“control” comes to mind. The modern american “business” mindset is all about statistics, probabilities, and other resources that help us “control” things and achieve visible results ASAP. At some point there is no problem with trying to be effective and efficient. But if you forget God and His mysterious, eternal workings, then yes, those things become problems. I was just thinking about idolatry the other day, trying to put myself in the shoes of someone who had an idol sitting in their house. What’s the point of setting that image up on my shelf? To me, the continual presence of that idol could have given me a sense of hope and security. When a problem arose, I could go to where the idol was and make my petition. I think those principles, and more, apply to some of the ways we do ministry sometimes. We surround ourselves with things that make us more efficient in ministry, and we end up relying on those earthly things to produce eternal work rather than God. We rely on those things to do work that we KNOW only God can do, but since those things are visible and tangible, they give us a greater sense of security – a security that Livingstone apparently never really had, taking a sense of failure to his grave. Ministers today are not willing to do this. No, if there is a sense of failure, we just need to apply some more principles from self-ministry books to fix the problems. But perhaps we should consider that those problems may be there for a reason – so that God, using the foolish things of the world, may reap a glorious harvest because of His work, not ours.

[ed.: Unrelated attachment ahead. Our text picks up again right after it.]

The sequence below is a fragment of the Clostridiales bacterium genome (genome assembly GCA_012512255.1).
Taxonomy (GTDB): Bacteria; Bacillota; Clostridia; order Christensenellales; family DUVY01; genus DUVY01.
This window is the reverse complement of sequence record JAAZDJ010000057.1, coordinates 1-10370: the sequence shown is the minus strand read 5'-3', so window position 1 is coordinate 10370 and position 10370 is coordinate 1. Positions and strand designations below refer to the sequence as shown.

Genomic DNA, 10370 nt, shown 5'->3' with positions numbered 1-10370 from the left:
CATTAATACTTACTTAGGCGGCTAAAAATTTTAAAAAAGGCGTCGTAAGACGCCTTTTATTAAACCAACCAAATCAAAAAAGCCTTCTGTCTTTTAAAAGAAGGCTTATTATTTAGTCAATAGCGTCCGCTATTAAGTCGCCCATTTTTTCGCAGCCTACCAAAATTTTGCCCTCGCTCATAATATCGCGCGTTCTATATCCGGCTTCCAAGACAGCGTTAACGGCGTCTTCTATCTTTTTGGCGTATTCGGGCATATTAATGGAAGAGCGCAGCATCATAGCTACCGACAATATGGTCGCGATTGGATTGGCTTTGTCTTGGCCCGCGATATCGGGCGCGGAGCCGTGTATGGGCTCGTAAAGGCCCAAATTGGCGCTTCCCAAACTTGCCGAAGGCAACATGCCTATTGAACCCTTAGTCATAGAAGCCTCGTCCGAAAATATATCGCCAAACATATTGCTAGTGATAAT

Our God so uses the foolish things of this world for sure! We must not forget it.
Your thoughts on idols is an issue in our hearts as well.
Good thoughts! Thanks, as always , for adding thoughtfully to the discussion.
We live in a time of numbers, and I think America is probably the worst. Everything has to be optimized and we must have results. It is hard to optimize God’s work but we still have to try. That is why we see books and meetings on how to grow your church all the time.